13 Jun 2024

Research blog: How leukaemia cells thrive

In February 2024, a ground-breaking study was published in the esteemed journal Nature Communications (i), showcasing collaborative research efforts from a team of scientists, including three of our current and previously funded researchers Dr Sophie G. Kellaway, Dr Sandeep Potluri, and Dr Daniel J. L. Coleman. Their research focused on the pathways that lead to relapse in acute myeloid leukaemia – a significant hurdle in treatment.

Acute myeloid leukaemia (AML) is like a disruption in the orchestra of blood cell development, caused by genetic mutations. These mutations throw off the rhythm of normal growth, leading to the rapid multiplication of immature cells called blast cells. If left unchecked, these blast cells can overwhelm the body and become life-threatening.

While chemotherapy serves as the main treatment, it’s a bit like playing whack-a-mole—it can’t always catch all the leukaemia cells. Among those that escape are sneaky ones known as leukemic stem cells (LSCs). These crafty cells can lie low during treatment, only to spring back to life later on, causing a relapse.

But the big question remains: How do these cells manage to pull off their vanishing act and then reappear?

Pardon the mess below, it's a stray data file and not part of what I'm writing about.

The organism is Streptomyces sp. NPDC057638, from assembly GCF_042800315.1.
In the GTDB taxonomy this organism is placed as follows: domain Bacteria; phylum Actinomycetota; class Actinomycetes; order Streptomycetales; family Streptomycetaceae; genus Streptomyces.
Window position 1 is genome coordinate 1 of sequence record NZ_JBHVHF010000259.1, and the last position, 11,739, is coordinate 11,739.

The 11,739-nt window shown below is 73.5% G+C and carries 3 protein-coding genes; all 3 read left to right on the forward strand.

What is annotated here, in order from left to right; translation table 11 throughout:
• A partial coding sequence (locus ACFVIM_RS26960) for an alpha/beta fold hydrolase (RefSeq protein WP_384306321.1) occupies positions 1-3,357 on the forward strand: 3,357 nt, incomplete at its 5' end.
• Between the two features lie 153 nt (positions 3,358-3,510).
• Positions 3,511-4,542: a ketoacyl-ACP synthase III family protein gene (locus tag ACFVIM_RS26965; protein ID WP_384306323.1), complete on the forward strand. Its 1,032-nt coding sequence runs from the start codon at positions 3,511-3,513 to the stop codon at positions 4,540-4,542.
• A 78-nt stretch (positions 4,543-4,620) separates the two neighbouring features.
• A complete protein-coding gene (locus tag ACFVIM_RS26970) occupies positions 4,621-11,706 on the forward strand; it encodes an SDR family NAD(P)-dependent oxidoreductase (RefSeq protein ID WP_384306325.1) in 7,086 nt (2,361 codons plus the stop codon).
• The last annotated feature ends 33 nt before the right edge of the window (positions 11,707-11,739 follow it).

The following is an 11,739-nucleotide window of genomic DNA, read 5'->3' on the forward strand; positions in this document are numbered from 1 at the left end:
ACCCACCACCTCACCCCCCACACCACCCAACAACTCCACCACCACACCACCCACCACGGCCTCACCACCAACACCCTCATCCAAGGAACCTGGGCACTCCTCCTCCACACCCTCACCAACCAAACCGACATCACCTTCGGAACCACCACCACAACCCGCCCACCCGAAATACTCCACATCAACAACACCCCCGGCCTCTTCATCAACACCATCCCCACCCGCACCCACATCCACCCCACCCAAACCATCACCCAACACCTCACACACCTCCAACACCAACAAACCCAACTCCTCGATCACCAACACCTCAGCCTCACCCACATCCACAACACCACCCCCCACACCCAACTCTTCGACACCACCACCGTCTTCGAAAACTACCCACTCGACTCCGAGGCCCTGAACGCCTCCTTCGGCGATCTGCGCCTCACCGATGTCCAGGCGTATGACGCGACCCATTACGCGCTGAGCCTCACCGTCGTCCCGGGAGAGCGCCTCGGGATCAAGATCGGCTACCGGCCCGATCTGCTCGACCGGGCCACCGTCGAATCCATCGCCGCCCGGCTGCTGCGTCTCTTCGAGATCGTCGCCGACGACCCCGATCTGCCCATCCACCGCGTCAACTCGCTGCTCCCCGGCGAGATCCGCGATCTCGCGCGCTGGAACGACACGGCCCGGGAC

The study delves into how LSC’s in a subtype of acute myeloid leukaemia (AML), called t(8;21), restart their growth – causing relapse. The LSCs manage to cheat death by activating VEGF (vascular endothelial growth factor – this is a powerful factor that helps blood vessels grow) and IL-5 (these usually lead to maintenance of survival and functions of B cells and eosinophils – white blood cells) signalling pathways in an abnormal manner.

This finding is fascinating, it’s as if they’re flipping switches to turn on growth-promoting signals. And they don’t go solo—these pathways team up with certain proteins to coordinate the revival of LSCs while also ensuring they can keep renewing themselves.

It’s like they’ve cracked the code for eternal youth, but in a dangerous way. Understanding this intricate dance between LSCs and their signalling pathways could be the key to designing smarter treatments that target these pathways directly, aiming to cut off their supply lines and prevent leukaemia from making a comeback.

In conclusion, the recent study sheds light on the complex mechanisms underlying relapse in AML, uncovering how LSCs manage to reignite their growth. Understanding these processes is pivotal for developing targeted treatments that can intercept these pathways and halt relapse. This underscores the importance of continued support and funding for leukaemia research, as unravelling these mysteries is key to unlocking more effective therapies and ultimately stopping leukaemia in its tracks.

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References:

(i) – Kellaway SG, Potluri S, Keane P, Blair HJ, Ames L, Worker A, Chin PS, Ptasinska A, Derevyanko PK, Adamo A, Coleman DJL, Khan N, Assi SA, Krippner-Heidenreich A, Raghavan M, Cockerill PN, Heidenreich O, Bonifer C. Leukemic stem cells activate lineage inappropriate signalling pathways to promote their growth. Nat Commun. 2024 Feb 14;15(1):1359. doi: 10.1038/s41467-024-45691-4. PMID: 38355578; PMCID: PMC10867020.

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